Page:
Cognition 119 (2):166-178 (2011)

Authors
Jonathan Phillips
Dartmouth College
Abstract
When we evaluate moral agents, we consider many factors, including whether the agent acted freely, or under duress or coercion. In turn, moral evaluations have been shown to influence our (non-moral) evaluations of these same factors. For example, when we judge an agent to have acted immorally, we are subsequently more likely to judge the agent to have acted freely, not under force. Here, we investigate the cognitive signatures of this effect in interpersonal situations, in which one agent (“forcer”) forces another agent (“forcee”) to act either immorally or morally. The structure of this relationship allowed us to ask questions about both the “forcer” and the “forcee.” Paradoxically, participants judged that the “forcer” forced the “forcee” to act immorally (i.e. X forced Y), but that the “forcee” was not forced to act immorally (i.e. Y was not forced by X). This pattern obtained only for human agents who acted intentionally. Directly changing participants’ focus from one agent to another (forcer vs. forcee) also changed the target of moral evaluation and therefore force attributions. The full pattern of judgments may provide a window into motivated moral reasoning and focusing bias more generally; participants may have been motivated to attribute greater force to the immoral forcer and greater freedom to the immoral forcee.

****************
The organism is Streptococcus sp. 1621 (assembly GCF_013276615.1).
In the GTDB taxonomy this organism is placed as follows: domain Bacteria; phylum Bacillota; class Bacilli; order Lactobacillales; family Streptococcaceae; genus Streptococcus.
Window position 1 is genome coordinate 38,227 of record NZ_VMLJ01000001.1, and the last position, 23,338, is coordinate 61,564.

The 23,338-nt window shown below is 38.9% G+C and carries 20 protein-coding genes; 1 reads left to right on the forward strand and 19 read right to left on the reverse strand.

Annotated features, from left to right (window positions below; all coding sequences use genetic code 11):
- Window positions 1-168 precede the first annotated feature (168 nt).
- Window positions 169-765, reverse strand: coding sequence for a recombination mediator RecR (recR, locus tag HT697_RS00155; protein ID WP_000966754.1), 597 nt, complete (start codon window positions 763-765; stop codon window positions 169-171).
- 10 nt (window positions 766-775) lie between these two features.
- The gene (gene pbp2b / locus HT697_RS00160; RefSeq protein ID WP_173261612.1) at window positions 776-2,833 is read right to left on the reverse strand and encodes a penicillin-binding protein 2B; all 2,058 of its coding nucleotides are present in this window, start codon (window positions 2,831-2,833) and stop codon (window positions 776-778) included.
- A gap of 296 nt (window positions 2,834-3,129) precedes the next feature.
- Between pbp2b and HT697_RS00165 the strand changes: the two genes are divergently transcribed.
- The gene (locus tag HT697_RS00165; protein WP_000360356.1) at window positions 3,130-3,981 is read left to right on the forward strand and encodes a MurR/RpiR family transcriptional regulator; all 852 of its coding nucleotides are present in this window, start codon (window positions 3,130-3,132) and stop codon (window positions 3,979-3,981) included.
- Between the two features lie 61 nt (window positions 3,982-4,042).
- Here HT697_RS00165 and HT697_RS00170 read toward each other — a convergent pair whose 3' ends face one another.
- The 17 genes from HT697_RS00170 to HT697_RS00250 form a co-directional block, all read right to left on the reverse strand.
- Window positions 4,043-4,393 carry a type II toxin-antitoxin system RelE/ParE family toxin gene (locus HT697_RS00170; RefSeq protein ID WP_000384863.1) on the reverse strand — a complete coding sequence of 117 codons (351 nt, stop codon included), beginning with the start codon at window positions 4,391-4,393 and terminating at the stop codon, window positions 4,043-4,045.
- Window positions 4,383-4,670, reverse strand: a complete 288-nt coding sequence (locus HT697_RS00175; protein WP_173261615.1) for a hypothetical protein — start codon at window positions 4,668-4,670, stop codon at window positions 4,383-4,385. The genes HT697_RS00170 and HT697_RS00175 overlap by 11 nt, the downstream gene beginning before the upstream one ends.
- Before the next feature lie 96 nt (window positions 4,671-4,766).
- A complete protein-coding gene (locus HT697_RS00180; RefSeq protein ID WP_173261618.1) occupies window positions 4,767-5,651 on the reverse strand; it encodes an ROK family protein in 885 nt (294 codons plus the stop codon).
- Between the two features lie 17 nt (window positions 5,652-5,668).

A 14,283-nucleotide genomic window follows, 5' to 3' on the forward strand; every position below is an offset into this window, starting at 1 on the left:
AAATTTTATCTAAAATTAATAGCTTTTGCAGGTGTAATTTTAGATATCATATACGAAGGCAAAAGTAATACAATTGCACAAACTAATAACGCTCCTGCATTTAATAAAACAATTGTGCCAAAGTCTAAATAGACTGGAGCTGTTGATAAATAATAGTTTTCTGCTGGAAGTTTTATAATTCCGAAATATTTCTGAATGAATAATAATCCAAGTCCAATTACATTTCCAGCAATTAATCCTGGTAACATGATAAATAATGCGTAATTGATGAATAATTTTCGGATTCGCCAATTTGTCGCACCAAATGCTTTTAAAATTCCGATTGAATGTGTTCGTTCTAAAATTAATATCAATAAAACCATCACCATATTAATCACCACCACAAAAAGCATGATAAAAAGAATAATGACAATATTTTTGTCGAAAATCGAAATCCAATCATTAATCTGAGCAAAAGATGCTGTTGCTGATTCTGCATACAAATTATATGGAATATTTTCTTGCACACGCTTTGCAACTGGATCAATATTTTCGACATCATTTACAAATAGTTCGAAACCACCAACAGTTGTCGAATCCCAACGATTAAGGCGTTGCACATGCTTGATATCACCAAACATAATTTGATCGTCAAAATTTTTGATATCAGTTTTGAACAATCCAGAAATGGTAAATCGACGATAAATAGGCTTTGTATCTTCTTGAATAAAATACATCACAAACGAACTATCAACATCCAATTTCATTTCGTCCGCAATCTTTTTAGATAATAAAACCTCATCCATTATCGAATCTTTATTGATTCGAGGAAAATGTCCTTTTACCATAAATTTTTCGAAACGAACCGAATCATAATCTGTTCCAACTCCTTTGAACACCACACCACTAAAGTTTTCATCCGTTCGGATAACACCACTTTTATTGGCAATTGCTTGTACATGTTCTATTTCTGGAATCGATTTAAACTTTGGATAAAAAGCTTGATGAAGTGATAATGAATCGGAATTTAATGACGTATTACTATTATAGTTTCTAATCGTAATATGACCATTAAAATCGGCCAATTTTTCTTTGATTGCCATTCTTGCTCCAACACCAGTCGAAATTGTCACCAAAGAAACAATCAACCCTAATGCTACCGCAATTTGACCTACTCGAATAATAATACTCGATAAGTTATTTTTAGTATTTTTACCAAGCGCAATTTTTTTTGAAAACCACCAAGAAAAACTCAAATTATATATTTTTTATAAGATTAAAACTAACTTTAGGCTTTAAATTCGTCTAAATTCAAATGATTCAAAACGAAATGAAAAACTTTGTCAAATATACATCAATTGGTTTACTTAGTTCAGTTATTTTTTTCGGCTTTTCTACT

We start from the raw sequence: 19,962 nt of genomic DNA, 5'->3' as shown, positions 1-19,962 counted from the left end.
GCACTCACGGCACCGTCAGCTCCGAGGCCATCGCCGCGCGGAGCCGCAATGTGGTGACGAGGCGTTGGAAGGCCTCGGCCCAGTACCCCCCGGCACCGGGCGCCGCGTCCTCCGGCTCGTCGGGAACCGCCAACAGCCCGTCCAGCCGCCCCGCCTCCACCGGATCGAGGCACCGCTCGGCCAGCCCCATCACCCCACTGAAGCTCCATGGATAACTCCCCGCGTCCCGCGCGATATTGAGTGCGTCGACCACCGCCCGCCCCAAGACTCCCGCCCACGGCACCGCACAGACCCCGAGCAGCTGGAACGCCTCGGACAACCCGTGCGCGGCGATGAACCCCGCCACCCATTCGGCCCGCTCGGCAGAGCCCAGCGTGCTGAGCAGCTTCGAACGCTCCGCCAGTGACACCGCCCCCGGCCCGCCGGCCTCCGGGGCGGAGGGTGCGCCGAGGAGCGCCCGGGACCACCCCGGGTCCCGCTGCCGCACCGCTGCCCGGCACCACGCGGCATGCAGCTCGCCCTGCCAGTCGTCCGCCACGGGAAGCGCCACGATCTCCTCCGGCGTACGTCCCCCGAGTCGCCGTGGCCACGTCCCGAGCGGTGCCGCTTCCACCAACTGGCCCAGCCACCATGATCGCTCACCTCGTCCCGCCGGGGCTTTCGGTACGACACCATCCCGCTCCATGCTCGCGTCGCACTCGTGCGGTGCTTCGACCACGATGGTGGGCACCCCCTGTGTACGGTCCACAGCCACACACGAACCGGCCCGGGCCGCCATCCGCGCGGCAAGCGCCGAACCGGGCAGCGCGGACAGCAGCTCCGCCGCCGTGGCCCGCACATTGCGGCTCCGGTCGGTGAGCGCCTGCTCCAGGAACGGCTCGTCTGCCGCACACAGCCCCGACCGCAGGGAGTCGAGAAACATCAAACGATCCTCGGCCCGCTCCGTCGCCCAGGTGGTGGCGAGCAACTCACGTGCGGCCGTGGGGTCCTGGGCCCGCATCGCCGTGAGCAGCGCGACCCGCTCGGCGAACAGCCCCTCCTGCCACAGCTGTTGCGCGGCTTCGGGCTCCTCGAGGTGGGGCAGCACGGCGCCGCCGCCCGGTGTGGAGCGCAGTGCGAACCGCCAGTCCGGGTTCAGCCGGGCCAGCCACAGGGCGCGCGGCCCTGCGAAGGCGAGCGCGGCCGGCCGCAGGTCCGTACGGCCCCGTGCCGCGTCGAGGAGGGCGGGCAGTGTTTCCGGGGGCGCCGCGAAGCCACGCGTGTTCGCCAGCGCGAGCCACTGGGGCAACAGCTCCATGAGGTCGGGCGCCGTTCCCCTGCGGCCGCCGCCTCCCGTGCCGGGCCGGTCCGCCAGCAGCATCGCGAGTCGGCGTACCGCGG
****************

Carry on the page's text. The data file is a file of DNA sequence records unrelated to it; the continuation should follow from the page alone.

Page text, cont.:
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DOI 10.1016/j.cognition.2011.01.004
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References found in this work BETA

Cause and Norm.Christopher Hitchcock & Joshua Knobe - 2009 - Journal of Philosophy 106 (11):587-612.
Person as Scientist, Person as Moralist.Joshua Knobe - 2010 - Behavioral and Brain Sciences 33 (4):315.
Universal Moral Grammar: Theory, Evidence, and the Future.John Mikhail - 1912 - Trends in Cognitive Sciences 11 (4):143 –152.

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Citations of this work BETA

How We Know What Not To Think.Jonathan Phillips, Adam Morris & Fiery Cushman - 2019 - Trends in Cognitive Sciences 23 (12):1026-1040.

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